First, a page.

Weak Ties in Complex Wireless Communication Networks
Hundreds of millions of devices—from book-sized notebooks to tiny hand-held mobile phones—are equipped with wireless communication adapters that are able to form a network among themselves. The spontaneous creation of this kind of network and the unpredictable joining and leaving of devices bring forward new challenges on network and topology organization. Network Science has proven to deliver a fruitful methodology to investigate systems such as complex communication networks, and new insights and solutions can be gained by understanding and imitating the function and structure of social networks. Following this line, this paper initially focuses on the development of models that reveal characteristics found to be inherent to social networks. In particular, we consider the finding that social networks can contain a diversity of links: we create clusters of friends, connected by strong links and, additionally, there are links to acquaintances, the so-called weak ties which, despite the name, have been hypothesized as essential for finding jobs or disseminating rumors when strong ties fail. As such links seem to be highly important to deal with the requirements of a complex network such as our own social network, we argue that bringing these structures to the design principles of complex communication networks may result in an increase of efficiency and robustness, and we describe the implementation of two algorithms for wireless communication networks using only local neighborhood information and producing features of complex social networks (weak ties in particular). The results imply that local removing promotes the emergence of weak ties, which we found by using a recently proposed link clustering algorithm for identifying link communities.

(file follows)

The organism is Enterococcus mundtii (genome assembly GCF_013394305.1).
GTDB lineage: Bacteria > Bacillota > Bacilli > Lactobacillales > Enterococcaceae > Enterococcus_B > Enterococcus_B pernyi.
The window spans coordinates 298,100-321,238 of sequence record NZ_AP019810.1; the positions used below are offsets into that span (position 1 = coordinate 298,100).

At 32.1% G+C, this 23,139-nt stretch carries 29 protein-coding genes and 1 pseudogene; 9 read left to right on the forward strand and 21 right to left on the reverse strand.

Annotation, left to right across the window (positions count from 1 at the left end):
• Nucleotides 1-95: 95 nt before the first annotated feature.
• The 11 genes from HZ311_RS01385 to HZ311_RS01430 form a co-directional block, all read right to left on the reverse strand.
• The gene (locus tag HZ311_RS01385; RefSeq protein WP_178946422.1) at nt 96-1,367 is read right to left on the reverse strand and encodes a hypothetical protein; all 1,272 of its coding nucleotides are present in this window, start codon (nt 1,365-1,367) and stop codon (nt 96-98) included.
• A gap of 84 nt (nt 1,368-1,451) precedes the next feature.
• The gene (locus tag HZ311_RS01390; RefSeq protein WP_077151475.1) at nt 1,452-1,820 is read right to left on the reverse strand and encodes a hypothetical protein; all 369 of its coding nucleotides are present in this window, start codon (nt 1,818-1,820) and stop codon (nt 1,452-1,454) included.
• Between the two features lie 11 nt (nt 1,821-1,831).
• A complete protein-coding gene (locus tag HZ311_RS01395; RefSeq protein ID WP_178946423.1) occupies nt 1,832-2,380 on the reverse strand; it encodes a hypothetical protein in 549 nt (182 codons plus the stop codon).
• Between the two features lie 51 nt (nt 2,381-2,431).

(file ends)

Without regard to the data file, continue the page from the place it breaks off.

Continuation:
KeywordsLink Community Spatial Network Unit Disk Graph Average Short Path Link Similarity
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